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When a president simply lies too much

Trump's lies are stretching the boundaries of what is safe and sustainable in a political system that expects to function in a reasonably healthy way.
Image: US President Donald J. Trump participates in a health care discussion with House Energy and Commerce Chairman Greg Walden and House Ways and Means Committee Chairman Kevin Brady
US President Donald J. Trump participates in a health care discussion in the White House in Washington, DC , USA, 10 March 2017.
The funny thing about Donald Trump's wiretap conspiracy theory is that, from the outset, everyone knew he was lying. The sitting president accused his predecessor of ordering an illegal surveillance operation, as part of a Watergate-like scheme, and nearly the entire political world quickly reached a consensus: these claims are clearly not rooted in reality.As Trump's falsehoods go, these were hardly the most dramatic -- indeed, they're not even the most shocking lie he's told about Barack Obama -- and it didn't take long before the claims were discredited in bipartisan fashion. But there was something about this lie that gained traction in ways most of Trump's other lies don't. Apparently, when a sitting president makes demonstrably false claims about his predecessor committing a felony, many are inclined to believe there should be some kind of consequences for dishonesty at this level.Making matters much worse, when FBI Director James Comey testified before the House Intelligence Committee on Monday, confirming an investigation into the Trump campaign and further debunking Trump's wiretap conspiracy theory, the president used his official White House Twitter account to make a variety of related claims, each of which was plainly untrue.The same day, the White House tried to tell the public that Trump's former campaign chairman and National Security Advisor were unimportant, peripheral figures.And as a result, the bough is breaking. Discussions of the president's uncontrollable dishonesty are becoming more open, more explicit, less guarded, and more widespread. Take, for example, this new editorial from the Wall Street Journal, which argued that Trump's falsehoods "are eroding public trust, at home and abroad."

If President Trump announces that North Korea launched a missile that landed within 100 miles of Hawaii, would most Americans believe him? Would the rest of the world? We're not sure, which speaks to the damage that Mr. Trump is doing to his Presidency with his seemingly endless stream of exaggerations, evidence-free accusations, implausible denials and other falsehoods. [...]Two months into his Presidency, Gallup has Mr. Trump's approval rating at 39%. No doubt Mr. Trump considers that fake news, but if he doesn't show more respect for the truth most Americans may conclude he's a fake President.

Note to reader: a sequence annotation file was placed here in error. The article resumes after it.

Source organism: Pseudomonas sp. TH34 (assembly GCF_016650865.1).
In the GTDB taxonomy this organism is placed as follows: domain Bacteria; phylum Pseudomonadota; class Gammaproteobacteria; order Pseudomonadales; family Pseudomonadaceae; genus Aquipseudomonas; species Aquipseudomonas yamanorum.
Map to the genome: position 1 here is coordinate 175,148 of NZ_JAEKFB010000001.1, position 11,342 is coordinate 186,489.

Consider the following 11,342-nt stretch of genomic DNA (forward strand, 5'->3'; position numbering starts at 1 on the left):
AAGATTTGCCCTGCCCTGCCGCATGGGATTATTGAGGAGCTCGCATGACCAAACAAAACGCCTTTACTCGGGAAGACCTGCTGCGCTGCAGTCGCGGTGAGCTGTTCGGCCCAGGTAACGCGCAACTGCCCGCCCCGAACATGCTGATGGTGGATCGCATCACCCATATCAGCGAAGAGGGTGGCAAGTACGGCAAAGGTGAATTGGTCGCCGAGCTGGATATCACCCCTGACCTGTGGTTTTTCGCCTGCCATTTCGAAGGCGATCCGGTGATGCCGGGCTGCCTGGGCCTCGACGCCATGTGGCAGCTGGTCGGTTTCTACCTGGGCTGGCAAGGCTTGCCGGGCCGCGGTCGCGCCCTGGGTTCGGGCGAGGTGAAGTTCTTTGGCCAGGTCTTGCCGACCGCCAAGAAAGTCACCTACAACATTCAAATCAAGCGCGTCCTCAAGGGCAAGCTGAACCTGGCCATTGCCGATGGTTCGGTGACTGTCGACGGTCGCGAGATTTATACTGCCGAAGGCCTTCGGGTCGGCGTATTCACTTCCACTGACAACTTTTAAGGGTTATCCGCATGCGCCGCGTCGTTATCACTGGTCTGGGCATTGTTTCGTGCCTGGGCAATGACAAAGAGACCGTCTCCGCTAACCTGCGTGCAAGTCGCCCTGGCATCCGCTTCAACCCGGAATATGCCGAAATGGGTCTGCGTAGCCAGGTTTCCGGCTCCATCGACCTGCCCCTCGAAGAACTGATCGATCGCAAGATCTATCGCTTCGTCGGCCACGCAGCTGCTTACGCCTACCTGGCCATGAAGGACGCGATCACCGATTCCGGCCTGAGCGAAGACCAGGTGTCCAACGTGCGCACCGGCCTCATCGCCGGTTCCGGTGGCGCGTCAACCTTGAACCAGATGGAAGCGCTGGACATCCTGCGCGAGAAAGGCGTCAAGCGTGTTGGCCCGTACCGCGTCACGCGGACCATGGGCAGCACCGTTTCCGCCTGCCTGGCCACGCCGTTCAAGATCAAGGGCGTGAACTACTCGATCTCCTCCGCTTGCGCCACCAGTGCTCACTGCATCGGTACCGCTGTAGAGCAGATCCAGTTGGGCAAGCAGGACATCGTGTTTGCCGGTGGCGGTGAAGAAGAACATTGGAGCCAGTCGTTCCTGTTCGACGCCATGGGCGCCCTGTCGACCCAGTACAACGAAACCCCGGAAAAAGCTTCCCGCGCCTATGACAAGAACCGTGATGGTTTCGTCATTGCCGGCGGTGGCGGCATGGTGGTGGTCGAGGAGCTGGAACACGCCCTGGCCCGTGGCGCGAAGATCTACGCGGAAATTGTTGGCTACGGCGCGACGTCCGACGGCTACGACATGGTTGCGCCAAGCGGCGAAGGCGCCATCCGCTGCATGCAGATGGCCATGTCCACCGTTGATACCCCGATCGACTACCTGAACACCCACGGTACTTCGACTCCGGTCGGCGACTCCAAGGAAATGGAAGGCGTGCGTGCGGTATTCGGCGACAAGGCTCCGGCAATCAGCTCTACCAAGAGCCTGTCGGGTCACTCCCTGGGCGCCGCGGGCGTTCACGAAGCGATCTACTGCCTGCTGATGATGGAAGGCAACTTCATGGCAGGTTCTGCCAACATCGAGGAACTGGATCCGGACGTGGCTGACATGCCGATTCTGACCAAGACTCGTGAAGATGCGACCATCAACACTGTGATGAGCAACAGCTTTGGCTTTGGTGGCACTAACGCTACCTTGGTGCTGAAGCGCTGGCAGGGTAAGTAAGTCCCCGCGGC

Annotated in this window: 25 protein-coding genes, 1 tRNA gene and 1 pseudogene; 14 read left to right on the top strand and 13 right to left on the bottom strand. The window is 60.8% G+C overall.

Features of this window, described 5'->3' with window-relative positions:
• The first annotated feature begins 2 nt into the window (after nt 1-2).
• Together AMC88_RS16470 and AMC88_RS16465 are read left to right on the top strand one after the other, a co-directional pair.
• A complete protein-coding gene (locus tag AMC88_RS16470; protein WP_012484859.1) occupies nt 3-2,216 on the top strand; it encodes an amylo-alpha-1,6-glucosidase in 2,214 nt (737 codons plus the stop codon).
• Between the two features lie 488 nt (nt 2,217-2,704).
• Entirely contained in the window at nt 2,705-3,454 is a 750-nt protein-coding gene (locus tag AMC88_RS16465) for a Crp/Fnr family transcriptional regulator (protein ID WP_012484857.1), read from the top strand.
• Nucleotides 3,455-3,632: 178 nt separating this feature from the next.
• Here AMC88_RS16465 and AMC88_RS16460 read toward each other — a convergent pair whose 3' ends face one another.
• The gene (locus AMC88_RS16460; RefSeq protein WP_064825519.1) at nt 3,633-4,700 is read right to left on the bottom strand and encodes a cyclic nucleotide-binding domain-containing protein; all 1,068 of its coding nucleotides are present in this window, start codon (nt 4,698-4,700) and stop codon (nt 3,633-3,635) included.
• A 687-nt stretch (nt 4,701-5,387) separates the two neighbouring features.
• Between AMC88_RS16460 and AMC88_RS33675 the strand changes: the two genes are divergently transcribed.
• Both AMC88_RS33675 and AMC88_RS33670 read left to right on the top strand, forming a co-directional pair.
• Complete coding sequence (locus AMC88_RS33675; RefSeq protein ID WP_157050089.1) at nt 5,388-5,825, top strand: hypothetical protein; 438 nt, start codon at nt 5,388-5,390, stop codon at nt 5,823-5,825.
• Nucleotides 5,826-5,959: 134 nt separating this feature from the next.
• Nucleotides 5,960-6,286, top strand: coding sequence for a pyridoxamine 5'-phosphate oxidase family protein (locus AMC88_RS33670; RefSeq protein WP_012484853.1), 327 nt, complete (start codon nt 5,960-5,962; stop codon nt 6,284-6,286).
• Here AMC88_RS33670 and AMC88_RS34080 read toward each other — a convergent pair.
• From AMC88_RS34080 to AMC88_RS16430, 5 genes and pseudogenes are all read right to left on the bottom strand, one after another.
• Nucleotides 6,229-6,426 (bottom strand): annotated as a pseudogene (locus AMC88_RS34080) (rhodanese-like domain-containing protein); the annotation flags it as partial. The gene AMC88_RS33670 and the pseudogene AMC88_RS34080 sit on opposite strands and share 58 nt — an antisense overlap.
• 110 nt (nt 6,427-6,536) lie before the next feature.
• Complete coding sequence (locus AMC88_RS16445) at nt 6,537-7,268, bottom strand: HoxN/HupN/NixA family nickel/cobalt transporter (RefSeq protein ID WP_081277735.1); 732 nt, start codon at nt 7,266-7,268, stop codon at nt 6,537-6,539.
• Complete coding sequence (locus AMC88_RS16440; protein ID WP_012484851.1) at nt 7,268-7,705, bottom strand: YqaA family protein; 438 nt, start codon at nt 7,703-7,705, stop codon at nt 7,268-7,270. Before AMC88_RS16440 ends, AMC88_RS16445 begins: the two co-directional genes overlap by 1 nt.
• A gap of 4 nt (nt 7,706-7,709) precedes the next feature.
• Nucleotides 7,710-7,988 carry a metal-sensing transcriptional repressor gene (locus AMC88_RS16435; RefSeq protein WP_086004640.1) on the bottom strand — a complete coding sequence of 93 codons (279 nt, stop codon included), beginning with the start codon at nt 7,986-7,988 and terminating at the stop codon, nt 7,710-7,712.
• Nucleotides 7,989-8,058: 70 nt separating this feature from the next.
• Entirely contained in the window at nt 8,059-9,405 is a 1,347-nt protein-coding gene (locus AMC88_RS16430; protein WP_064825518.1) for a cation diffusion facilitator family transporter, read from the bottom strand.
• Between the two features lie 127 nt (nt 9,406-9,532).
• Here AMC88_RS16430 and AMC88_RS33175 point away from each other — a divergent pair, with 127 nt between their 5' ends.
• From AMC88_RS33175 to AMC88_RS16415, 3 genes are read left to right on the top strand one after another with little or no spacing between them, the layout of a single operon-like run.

In case this isn't widely known, let's note for the record that the Wall Street Journal's editorial page is one of the most Republican-friendly pieces of real estate in all of national print media. When it calls out a GOP president's mendacity in such a direct way, it's emblematic of a change in perceptions about Trump's presidency.What's more, this editorial is a small part of a much larger indictment. The New York Times' David Leonhardt wrote on Monday, "Our president is a liar, and we need to find out how serious his latest lies are." That night, NBC Nightly News aired a hard-hitting segment on Trump's credibility unraveling.The Washington Post's Greg Sargent, reflecting on Trump's presidency, wrote yesterday, "This bad faith -- this deep contempt for process, fact-based debate and policy reality -- borders on all-corrosive." Slate's Jamelle Bouie added that Trump has demonstrated a "basic contempt for the idea of an independent, observable reality that stands as a baseline for his actions.... Trump sees no advantage in accountability, no reason to honor the truth or even gesture toward its existence."Susan Rice, the former White House National Security Advisor and former U.S. Ambassador to the United Nations, explained in a new op-ed today that the foundation of the United States' global leadership is "grounded in the perception that the United States is steady, rational and fact-based. To lead effectively, the United States must maintain respect and trust. So, when a White House deliberately dissembles and serially contorts the facts, its actions pose a serious risk to America's global leadership, among friends and adversaries alike."Taken together, the political system is passing the tipping point. There's an expectation that politicians are often less than truthful, but Donald J. Trump is stretching the boundaries -- not only of what a president can reasonably expect to get away with, but with what is safe and sustainable in a political system that expects to function in a reasonably healthy way.